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Benefits of Working in an Office vs. Remote Work

August 11, 2020

As lockdown measures continue to push businesses of all shapes and sizes to adapt to remote working, many employers are beginning to challenge the need for traditional office environments altogether.

The rapid climatisation to a completely new way of working has surprised many businesses and promoted many employees to rethink their work-life balance. A recent survey by IBM survey found that 58% of employees who are currently working from home due to the ongoing pandemic would like to exclusively work from home in a post-COVID era.

That said, Stanford economist, Nicholas Bloom explains that firms could face a “productivity disaster” as more and more people are forced to “work alongside their kids in unsuitable spaces, with no choice and in-office days”.

Sudden changes to our daily lives have prompted big questions across the accountancy sector about the future of work. Join us as we explore the costs and benefits of both remote working and office environments to shine a ray of light on this increasingly pressing debate for modern businesses.

Is Remote Working the Future?

Knowing how to reduce overhead costs in business while also finding opportunities for financial growth forms the backbone of almost all decisions in the workplace.

While many accountancy firms view the move away from physical office spaces and adapting to remote working as a means to cut expenses, others fear the performance costs from reduced team interaction and negative impacts of company culture could outweigh the financial benefits.

As accountants, we’re always interested in finding marginal gains and attaching value to our actions to help clients make intelligent business decisions. Instead of blindly adopting new ways of working, today’s accountancy firms must assess the potential impacts of new working habits from both sides of the coin.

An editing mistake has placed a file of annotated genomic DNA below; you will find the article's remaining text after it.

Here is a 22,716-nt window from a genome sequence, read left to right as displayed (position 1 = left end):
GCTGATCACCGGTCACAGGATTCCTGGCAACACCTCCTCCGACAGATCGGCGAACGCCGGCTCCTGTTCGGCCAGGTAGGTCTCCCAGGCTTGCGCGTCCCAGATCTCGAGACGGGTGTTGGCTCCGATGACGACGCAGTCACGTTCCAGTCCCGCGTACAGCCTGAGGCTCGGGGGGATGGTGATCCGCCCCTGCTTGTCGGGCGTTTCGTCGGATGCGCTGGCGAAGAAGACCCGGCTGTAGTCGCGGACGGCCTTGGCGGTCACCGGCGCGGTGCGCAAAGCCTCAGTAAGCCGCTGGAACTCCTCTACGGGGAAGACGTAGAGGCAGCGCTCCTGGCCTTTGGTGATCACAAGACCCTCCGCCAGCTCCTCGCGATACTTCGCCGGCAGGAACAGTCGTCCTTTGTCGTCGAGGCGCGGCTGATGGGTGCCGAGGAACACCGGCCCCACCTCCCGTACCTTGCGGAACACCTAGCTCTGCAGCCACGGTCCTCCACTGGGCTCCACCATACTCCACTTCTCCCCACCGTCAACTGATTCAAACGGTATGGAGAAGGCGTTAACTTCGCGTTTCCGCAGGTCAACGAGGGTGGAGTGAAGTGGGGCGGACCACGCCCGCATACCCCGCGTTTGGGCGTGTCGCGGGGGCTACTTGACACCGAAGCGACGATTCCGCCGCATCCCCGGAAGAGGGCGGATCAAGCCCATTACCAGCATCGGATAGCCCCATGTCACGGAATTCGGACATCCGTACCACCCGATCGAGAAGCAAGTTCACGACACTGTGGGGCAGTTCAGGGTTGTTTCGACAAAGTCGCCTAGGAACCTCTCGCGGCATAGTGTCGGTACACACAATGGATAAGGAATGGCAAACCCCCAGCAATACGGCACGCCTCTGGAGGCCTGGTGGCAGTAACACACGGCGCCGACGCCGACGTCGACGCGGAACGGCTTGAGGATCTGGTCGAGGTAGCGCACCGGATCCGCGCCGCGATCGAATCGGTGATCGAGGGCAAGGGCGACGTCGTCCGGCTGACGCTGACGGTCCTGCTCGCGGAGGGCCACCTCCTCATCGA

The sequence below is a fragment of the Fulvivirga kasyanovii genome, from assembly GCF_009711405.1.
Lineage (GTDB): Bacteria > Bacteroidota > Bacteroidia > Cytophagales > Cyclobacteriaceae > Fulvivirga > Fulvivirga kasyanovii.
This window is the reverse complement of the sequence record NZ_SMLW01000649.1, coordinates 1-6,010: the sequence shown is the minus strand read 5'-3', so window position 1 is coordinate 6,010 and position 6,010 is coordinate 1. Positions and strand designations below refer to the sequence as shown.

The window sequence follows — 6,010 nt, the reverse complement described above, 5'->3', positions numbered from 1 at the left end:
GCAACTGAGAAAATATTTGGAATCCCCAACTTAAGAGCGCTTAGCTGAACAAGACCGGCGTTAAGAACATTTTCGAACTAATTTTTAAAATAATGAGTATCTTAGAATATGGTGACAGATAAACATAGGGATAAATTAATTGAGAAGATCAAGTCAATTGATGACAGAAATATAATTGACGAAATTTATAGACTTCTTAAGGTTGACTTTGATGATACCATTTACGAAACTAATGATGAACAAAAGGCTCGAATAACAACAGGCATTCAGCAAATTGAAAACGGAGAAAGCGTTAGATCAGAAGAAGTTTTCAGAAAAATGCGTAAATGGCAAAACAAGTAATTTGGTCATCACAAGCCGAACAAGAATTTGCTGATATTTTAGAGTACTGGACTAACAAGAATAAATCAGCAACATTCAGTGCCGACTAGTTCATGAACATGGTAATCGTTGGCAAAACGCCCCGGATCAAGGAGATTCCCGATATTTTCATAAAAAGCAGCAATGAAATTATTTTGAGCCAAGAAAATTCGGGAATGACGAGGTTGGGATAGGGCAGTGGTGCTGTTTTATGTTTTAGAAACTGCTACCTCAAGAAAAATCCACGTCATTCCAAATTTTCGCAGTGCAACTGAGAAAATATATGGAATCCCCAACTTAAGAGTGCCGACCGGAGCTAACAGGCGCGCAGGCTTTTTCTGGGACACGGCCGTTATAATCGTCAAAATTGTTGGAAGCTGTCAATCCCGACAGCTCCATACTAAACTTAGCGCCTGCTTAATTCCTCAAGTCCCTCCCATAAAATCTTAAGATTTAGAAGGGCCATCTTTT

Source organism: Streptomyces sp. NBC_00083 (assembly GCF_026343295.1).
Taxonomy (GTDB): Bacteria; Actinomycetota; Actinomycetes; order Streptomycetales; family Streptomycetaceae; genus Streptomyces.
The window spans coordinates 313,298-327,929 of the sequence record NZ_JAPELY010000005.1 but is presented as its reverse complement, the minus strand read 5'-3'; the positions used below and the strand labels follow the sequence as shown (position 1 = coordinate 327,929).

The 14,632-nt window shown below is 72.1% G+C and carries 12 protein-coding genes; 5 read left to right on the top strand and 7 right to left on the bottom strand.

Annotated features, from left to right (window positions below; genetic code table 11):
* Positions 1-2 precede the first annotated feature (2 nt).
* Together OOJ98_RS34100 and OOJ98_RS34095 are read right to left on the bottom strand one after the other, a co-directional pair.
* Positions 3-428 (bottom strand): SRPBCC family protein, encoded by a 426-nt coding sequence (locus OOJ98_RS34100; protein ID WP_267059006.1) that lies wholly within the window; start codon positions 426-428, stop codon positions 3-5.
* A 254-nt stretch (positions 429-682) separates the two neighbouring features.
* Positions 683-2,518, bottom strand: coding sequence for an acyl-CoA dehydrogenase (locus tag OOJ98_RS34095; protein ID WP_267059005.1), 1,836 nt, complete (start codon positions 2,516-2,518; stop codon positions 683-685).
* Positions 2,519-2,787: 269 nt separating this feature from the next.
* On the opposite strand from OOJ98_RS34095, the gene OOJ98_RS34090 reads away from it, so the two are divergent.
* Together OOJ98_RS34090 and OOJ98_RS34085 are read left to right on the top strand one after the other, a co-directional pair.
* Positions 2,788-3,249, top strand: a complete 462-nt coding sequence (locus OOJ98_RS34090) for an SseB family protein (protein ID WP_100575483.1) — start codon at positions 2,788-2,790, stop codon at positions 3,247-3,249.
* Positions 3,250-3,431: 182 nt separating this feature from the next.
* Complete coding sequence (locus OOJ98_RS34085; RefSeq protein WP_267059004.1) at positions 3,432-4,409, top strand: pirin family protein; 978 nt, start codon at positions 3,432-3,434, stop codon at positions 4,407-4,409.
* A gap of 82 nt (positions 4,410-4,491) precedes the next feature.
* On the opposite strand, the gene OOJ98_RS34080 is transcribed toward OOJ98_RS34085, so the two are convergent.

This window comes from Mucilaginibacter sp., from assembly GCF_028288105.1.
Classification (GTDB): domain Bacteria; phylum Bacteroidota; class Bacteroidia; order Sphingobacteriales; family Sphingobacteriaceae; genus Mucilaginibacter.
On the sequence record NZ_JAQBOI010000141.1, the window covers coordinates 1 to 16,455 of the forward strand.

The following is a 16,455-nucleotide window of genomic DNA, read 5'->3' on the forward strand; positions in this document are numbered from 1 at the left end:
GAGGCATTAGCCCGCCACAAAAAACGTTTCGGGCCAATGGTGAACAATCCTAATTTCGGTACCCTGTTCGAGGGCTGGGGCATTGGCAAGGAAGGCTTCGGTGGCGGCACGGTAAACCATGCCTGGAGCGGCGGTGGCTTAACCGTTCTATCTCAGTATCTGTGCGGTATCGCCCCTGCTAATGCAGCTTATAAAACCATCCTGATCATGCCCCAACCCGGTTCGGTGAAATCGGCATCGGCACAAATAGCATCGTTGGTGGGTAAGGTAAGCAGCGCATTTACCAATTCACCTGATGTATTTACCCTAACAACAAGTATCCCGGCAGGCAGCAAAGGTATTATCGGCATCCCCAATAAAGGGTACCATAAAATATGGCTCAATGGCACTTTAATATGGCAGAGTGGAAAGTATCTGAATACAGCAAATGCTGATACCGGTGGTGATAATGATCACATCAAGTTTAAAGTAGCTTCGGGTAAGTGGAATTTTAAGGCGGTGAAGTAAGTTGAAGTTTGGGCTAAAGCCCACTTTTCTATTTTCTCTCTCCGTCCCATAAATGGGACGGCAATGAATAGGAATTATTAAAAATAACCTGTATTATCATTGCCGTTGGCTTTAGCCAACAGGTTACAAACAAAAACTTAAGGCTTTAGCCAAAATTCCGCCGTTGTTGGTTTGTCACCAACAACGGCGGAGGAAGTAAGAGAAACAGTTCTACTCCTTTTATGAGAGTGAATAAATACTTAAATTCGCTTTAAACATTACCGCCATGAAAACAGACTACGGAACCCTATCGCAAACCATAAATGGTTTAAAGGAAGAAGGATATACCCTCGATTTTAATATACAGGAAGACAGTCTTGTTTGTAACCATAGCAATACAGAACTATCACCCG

Crucially, accountants are responsible for helping clients strike a sustainable and cost-effective balance between short-term savings and long-term benefits.

So, what better way to broach this subject than an old-fashioned cost-benefit analysis of remote working versus traditional office environments?

Cost-Benefit Analysis of Remote Working

Benefits of Working Remotely

Wider Talent Pools

If a business isn’t tied to specific locations, their recruitment teams have the luxury of employing talented professionals from across the globe.
While time zones should be considered to avoid disjointed working habits, a remote workforce could be highly advantageous for sectors demanding a highly-skilled and specialised workforce.

Improved Mental Health

82% of remote workers report lower levels of stress compared to working in an office environment.
The opportunity to strike a healthier work-life balance and reduce stress by working in a comfortable space can help to ease anxiety and depression.

Reduced Commuting

Working from home removes the need for long commutes in and out of work.
Computing giant, Dell, estimates annual savings of $350 per year for employees who work remotely 33% of the time.
Not only does less commuting ease financial pressure on employees, reduce the chance of absenteeism and improve your company’s carbon footprint, but it also incentivises longer working hours as employees save on travel times.

Employee Retention

83% of workers say working for a company that provides opportunities to work remotely would make them happier in their job. Adopting remote working could go a long way to help businesses hold on to their best talent.

Costs of Working Remotely

Software Upgrades

For many businesses, updating your IT infrastructure to support remote working can be costly, time-consuming and in some cases,  impact the quality delivered to clients.
Specifically, in the accountancy sector, creating fully-compliant systems and adhering to the latest data protection laws can require entire system overhauls and extensive employee training.

Cultural Barriers

Confronting long-standing social and cultural practices across certain industries and markets is one of the biggest restraints for businesses looking to adopt remote working.
Many organisations are resistant to ‘rocking the boat’ or disrupting ‘normal’ working practices with a remote workforce.